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Texts: Acts 4: 32-35, John 20,:19-end

Today we hear in our readings about two seemingly very different personalities. The first being Thomas, the apostle almost invariably labelled with the epithet ‘doubting’ and then we have Barnabas, whose name we are told means ‘Son of the Encourager’. The name Barnabas is now associated with not just encouragement but also companionship and prophetic qualities. Whereas the name Thomas simply mean the ‘twin’ which does beg me to ask the question as to what the other twin was called or were they simply twin one and twin two? But such idle speculation apart the idea of Thomas as being a twin has come to symbolize his journey from doubt to faith and the constant human struggle to find an equilibrium between reason and belief.

Thomas, the disciple who refused to believe in the reality of the risen Christ unless he could actually see him. Thomas who was not going to be convinced by the protestations of his fellow disciples, however vehement, that they had seen Jesus, seen the Lord. And let’s be quite honest with ourselves here, would we not have harboured exactly the same doubts as Thomas did? Dead men do not reappear; dead men do not walk through locked doors. Was this a claim Thomas could really take on trust alone? Was this a claim we would have taken on trust alone back then? Oh, now we do, or we say we do, but we have had the huge advantage of two thousand yeas of continued retelling of the stories of those first few witnesses to the physical appearance of the Lord in their midst, be it in that locked room, on the road to Emmaus or by the seashore. 

These stories for most of us are almost imbedded in our DNA. Almost every week we proclaim the words of the Creed ‘He suffered and was buried, and the third day he rose again’ Are we so dulled by repetition that we hardly know the sheer enormity of the truth we are professing or are we always properly conscious of repeating with unquestioned conviction the core belief of the Christian faith that yes, ‘Christ is risen. He is risen indeed? Can we with complete honesty hold to that faith when there are so many now who have no religious belief whatsoever and among those non- believers many who would utterly ridicule and even despise us for pronouncing such a belief, such faith in a God who not only takes on human form but then is unquestionably killed before apparently rising again and making a number of appearances to his devoted followers before, according to more of their testimony, ascending to heaven. Put so bluntly, so crudely, even the most devoted Christians just might have pause for thought, for entertaining at lease a smidgeon of doubt. Are we completely deluded or on the other hand is our faith in a risen Christ completely justified? Is our faith in effect a well-worn comfort blanket or does it mean far far more to us? Is our faith truly central to our life and all that we strive to be?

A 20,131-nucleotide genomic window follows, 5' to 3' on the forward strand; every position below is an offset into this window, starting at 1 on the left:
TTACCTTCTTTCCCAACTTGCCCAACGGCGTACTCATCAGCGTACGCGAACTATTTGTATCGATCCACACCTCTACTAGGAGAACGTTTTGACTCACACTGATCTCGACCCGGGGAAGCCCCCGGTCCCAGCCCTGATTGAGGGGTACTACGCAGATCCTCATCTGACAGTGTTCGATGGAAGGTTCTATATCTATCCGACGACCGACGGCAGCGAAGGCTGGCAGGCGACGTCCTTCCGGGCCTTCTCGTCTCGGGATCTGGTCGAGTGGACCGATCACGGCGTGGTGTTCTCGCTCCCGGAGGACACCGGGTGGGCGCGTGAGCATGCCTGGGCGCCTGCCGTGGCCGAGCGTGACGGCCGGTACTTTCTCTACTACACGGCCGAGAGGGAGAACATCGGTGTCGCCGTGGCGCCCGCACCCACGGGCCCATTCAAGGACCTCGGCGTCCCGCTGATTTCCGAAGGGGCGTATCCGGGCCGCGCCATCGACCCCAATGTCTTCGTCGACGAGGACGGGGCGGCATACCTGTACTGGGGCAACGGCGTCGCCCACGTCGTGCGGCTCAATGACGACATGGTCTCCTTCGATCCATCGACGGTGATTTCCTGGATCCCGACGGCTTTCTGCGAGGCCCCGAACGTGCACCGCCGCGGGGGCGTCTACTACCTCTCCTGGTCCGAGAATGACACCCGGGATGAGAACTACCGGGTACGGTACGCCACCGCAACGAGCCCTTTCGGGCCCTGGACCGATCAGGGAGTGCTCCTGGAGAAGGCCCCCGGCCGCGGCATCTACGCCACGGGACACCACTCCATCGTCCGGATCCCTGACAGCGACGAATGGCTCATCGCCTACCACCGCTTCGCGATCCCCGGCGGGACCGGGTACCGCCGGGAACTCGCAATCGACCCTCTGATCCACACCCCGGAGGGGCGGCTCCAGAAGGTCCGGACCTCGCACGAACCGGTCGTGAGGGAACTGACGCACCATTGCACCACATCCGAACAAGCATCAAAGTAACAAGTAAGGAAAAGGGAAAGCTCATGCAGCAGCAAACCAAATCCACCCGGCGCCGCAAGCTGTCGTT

And here I think one of the lessons to be learned from Thomas’ doubting is that we too are thereby given permission to express our doubts and then to actively and reflectively work through them and to seek for ourselves the living Christ in our midst as Thomas did. I think his doubting does in a way encourage us to explore our faith and thereby ensure that it truly is a living faith.